For more information regarding this issue we invite you to visit our website at www.usairways.com and choosing the Baggage option under Travel Tools. Once there select Special Items and scroll down for information on the transportation of a musical instrument. The customer must purchase an extra seat for the instrument. Cost of the seat is the applicable adult fare for the portions of the flight that the extra seat is requested plus sales tax. The musical instrument must be secured in or against a window seat (not in an Emergency Exit Row). Our Flight Attendant should not have stowed your cello in an overhead bin. The customer must be seated in the seat directly next to the instrument. The last article in this section states the following: Cellos and bass violas will only be accepted as seat baggage. We will contact your Flight Attendant and the appropriate Inflight manager for a discussion of the handling of this situation going forward.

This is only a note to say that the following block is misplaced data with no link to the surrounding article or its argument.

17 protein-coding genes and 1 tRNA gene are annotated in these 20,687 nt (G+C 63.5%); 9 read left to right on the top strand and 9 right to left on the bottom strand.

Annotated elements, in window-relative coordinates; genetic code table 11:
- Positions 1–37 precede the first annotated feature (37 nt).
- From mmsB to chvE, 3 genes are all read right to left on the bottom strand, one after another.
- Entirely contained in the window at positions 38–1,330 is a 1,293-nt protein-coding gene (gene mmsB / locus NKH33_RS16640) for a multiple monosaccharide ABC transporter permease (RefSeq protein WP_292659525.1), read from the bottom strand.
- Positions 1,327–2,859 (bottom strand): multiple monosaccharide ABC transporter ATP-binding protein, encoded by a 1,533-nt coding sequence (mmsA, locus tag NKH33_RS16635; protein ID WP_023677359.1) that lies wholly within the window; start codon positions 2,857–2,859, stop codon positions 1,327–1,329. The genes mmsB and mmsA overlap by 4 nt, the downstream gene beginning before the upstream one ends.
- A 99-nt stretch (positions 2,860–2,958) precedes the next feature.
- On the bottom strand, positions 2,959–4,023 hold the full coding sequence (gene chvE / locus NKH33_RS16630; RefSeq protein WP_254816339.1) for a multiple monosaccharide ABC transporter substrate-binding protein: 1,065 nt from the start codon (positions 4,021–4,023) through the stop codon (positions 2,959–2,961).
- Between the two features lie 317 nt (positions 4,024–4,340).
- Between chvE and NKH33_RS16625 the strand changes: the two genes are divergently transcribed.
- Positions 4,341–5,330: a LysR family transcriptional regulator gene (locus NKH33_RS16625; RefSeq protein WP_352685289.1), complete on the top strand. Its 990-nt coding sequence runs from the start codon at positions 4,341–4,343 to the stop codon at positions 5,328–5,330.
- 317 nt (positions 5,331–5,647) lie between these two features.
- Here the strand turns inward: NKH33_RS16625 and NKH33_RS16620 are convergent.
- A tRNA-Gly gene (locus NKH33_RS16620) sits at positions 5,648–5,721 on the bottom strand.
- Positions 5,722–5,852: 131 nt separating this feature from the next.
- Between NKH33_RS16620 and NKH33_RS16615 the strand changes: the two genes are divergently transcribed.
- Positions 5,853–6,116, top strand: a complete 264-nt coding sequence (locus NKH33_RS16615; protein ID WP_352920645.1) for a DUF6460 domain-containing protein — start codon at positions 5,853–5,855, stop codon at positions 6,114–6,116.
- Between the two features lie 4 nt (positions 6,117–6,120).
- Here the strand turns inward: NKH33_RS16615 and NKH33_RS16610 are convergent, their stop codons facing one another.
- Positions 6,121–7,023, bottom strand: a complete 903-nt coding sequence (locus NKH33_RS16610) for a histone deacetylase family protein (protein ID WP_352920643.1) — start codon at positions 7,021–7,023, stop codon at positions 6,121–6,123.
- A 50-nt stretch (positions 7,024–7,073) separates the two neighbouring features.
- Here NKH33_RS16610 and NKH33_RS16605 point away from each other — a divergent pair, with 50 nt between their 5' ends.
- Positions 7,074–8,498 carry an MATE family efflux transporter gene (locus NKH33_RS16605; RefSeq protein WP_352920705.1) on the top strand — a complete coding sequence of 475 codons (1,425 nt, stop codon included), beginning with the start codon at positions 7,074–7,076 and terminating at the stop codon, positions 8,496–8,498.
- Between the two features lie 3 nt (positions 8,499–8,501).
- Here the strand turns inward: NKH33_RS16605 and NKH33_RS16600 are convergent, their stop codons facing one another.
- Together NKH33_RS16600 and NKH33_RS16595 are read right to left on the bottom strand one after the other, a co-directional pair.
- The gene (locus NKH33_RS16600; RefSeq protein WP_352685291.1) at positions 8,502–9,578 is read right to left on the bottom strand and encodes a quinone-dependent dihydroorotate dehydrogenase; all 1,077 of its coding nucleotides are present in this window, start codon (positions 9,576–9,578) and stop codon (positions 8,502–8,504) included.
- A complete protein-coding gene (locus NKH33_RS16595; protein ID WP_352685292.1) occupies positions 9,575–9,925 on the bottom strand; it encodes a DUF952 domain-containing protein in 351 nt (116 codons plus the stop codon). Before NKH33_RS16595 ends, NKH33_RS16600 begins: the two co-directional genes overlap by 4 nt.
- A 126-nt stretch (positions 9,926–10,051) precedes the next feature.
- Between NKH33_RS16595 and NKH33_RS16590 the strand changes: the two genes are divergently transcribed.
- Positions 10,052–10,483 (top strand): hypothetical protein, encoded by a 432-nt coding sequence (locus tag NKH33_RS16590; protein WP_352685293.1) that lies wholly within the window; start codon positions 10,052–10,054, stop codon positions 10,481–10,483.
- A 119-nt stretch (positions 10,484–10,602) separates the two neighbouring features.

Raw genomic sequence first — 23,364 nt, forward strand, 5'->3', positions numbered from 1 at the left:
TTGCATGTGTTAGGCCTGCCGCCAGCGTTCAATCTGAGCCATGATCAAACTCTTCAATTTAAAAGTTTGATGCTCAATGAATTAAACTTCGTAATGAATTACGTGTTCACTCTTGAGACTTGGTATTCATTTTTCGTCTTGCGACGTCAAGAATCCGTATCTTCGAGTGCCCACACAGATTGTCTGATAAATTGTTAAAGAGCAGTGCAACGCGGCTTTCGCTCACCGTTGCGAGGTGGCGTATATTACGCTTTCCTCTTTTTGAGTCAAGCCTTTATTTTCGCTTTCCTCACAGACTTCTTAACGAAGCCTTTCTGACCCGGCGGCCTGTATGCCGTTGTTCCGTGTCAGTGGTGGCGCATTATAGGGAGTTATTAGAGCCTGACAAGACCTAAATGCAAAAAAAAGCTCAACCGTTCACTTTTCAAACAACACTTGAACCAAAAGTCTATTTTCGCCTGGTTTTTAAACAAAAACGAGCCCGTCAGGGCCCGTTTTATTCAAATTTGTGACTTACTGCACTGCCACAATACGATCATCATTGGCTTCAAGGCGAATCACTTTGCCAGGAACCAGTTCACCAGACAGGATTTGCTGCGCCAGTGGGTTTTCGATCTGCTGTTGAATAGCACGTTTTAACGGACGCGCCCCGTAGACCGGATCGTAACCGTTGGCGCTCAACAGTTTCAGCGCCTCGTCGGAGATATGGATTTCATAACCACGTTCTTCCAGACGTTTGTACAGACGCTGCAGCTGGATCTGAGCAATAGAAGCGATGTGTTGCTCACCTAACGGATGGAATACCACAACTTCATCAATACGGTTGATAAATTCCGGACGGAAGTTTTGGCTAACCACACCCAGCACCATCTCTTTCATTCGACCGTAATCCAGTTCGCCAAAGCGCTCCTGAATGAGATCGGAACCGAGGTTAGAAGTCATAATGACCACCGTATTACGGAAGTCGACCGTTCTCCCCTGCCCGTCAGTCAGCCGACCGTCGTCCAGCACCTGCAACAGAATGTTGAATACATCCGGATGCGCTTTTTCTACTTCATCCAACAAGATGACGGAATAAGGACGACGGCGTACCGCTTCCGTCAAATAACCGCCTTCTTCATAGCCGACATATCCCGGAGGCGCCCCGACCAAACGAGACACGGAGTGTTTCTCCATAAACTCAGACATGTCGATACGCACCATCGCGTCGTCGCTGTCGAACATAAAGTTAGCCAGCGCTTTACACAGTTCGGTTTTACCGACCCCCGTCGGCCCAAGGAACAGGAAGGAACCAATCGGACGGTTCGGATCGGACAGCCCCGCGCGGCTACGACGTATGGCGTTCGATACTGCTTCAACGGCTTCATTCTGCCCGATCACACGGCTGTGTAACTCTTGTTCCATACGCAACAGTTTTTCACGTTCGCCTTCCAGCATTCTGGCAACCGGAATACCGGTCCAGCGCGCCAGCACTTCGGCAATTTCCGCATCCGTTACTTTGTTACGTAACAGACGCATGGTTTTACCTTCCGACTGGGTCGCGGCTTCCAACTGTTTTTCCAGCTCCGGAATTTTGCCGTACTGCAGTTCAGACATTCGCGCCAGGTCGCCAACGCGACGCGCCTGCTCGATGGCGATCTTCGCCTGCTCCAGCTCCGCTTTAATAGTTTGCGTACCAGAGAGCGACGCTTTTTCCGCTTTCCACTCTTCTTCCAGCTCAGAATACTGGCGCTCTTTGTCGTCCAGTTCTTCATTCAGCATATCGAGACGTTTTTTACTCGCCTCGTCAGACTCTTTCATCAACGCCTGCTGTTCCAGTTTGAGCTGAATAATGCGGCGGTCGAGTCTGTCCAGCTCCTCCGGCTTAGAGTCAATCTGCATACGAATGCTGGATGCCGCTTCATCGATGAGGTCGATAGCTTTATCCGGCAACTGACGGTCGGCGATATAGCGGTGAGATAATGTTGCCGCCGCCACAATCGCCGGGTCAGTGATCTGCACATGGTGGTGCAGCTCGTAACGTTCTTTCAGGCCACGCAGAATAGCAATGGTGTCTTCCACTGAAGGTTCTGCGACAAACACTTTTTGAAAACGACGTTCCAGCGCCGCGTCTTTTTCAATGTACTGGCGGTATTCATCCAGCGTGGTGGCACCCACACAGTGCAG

Again, thank you for contacting US Airways. We appreciate your giving us the opportunity to explain our position. Thank you for understanding.

Sincerely,

Deana Worth
Representative, Customer Relations
US Airways Corporate Office

ME:



June 15, 2011

To a Supervisor in USAirways Customer Relations:

I am writing to appeal the refusal of a refund (I have attached my original complaint submitted via the USAirways website and the initial response of Customer Service regarding Case: [number omitted]). I am appealing on several grounds: